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Retail Innovation|November 24, 2021

The Human Store: How Hy-Vee, Nordstrom, Victoria’s Secret and Camp Do it

Among the reinvented retail formats we have seen that meet post-pandemic shopper expectations, few resonate as deeply as the efforts by some retailers and brands to create authentic, human experiences. What does this mean? From our recent Future Shop® podcast, WSL leaders explain what makes a “human store,” with boots-on-the-ground, Retail Safari® examples. 

Your Store is for Humans. But How Human Is Your Store?

Take the friendly in-store greeter that retailers introduced years ago. While the greeter is a person, how personally relevant to the shopper is a cheery welcome if the greeter can’t tell shoppers where to find the toothpaste aisle, or gloves?

The “human store” today must embody both kind, human touches and solutions to frustrations shoppers often encounter in stores. The goal is to make shopping easier and faster when we want to make a quick trip, and interesting when we want to slow down. It is human – physically, digitally and “phygitally.”

In our recent Future Shop® podcast, “Retail Innovation: What’s Working, and Not,” WSL CEO Wendy Liebmann and President Candace Corlett discuss what makes a human store today, and why those embracing the total human experiences are making a buzz.

Oh the Humanity: Nordstrom, Camp, Hy-Vee, Victoria’s Secret

We first heard the term “human store” from Dawn Clark, when she was senior vice president of store design at Nordstrom (now she is with Amazon). Nordstrom had been designing emotional touchpoints into its stores since the chain began, but it recognized that what makes a human store is an evolution.  

The principles of the next human store include lots of natural light from floor-to-ceiling windows, displays placed so they do not block incoming natural light, air that is clean and merchandise that can be accessed without squeezing down an aisle. Add these elements to Nordstrom’s legendary attention to customer service – even the security guards/greeters at the door can direct shoppers to locate merchandise in the store. It’s the epitome of the human touch. 

Our scouts have found more examples of the human store:

The innovative children’s retailer Camp is quintessentially human because it taps into the inborn trait of curiosity. Rather than organize its stores by gender – the common practice – it lays out its stores by themes, such as toys for kids who like to build things or for kids who love outer space. Camp then extends its toy categories to activities, including standup comedy, yoga, guitar and an in-store slide. Through its child-minded approach, Camp reinvents the toy store experience – thrilling, interactive and filled with surprises. 

Grocery chain Hy-Vee at its Grimes, Iowa, location serves emotional and practical shopper needs. Hy-Vee has added natural light from the front windows, it promotes healthy choices along with traditional favorites, offers an expanded food court, and it showcases digital options for those happy to use a self-scanner as they shop or place meal orders from a kiosk. Co-branding brings the Johnson Fitness & Wellness equipment brand into store, and ae DSW shoe boutique has added a digital shopping wall featuring its best-sellers. By incorporating unexpected categories and making them available with just a few clicks, Hy-Vee gives its shoppers easy access to more than groceries and offers more reasons for them to return.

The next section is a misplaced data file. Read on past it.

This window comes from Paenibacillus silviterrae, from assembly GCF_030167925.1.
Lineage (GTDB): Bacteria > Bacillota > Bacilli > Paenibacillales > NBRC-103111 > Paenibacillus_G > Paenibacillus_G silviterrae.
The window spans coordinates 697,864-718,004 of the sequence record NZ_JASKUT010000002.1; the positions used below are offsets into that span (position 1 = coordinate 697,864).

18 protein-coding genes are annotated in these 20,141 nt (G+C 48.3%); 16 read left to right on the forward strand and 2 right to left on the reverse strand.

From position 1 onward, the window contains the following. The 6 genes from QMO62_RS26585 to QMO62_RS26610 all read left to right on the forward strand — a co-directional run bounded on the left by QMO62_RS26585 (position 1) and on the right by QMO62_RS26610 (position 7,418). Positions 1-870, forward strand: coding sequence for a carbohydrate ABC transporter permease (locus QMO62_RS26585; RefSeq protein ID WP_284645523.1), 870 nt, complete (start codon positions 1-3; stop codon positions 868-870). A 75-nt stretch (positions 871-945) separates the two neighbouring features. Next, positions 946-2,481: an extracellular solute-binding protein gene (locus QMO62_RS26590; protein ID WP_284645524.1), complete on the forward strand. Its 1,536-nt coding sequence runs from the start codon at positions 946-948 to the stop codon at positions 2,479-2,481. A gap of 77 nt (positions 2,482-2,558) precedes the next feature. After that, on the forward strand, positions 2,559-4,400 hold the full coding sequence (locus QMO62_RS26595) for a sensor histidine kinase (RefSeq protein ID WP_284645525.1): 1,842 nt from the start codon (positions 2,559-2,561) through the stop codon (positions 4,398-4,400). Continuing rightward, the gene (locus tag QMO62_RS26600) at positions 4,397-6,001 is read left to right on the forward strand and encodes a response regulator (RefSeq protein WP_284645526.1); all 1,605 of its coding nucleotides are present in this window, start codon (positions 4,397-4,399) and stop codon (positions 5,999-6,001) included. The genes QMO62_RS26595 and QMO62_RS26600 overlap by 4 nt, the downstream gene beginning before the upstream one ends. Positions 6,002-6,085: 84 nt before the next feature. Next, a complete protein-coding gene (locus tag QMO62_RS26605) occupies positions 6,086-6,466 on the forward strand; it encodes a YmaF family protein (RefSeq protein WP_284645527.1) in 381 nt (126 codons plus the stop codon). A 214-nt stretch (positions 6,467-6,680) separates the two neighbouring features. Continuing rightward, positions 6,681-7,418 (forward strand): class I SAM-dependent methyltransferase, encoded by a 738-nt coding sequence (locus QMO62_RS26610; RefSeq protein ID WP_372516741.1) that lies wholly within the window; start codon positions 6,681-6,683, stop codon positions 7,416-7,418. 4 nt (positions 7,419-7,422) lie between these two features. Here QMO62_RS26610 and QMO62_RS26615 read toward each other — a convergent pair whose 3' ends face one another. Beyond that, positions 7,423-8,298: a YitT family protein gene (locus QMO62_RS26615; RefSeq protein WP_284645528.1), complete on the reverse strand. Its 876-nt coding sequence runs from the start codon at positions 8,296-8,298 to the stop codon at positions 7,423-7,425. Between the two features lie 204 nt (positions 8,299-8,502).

Victoria’s Secret has ushered humanity into its stores by literally reflecting it. Images of “angels” have been replaced by today’s image of sexy women who are curvy, plus-sized, multi-racial, tattooed and more. In other words, models who look like everyday women. Cozy clothing has won a prominent place among the displays, answering to the human desire to lounge in snuggly leggings rather than in sexy thongs. With its transformation, Victoria’s Secret appears to (finally) recognize that feeling sexy is not a staged role; it’s part of being human. 

The Human Store is Waiting Within Your Footprint

Look, we understand that building bottom-up human stores can take time and be expensive, but existing formats can be infused with meaningful humanity. From natural light to blended technology, incremental investments can add kindness to the shopping experience, and kindness isn’t much for shoppers to expect. Know this: once they know where to find it, that is where they will return. 

And also know this: The human store does not rely solely on people. Today, it also requires the smart use of technology and machines, with good people there to troubleshoot it.

WSL Strategic Retail scouts are always on the prowl for innovations that result in more profitable retail and brand decisions. To learn more from our experts, including our latest Retail Safaris®, visit us here.

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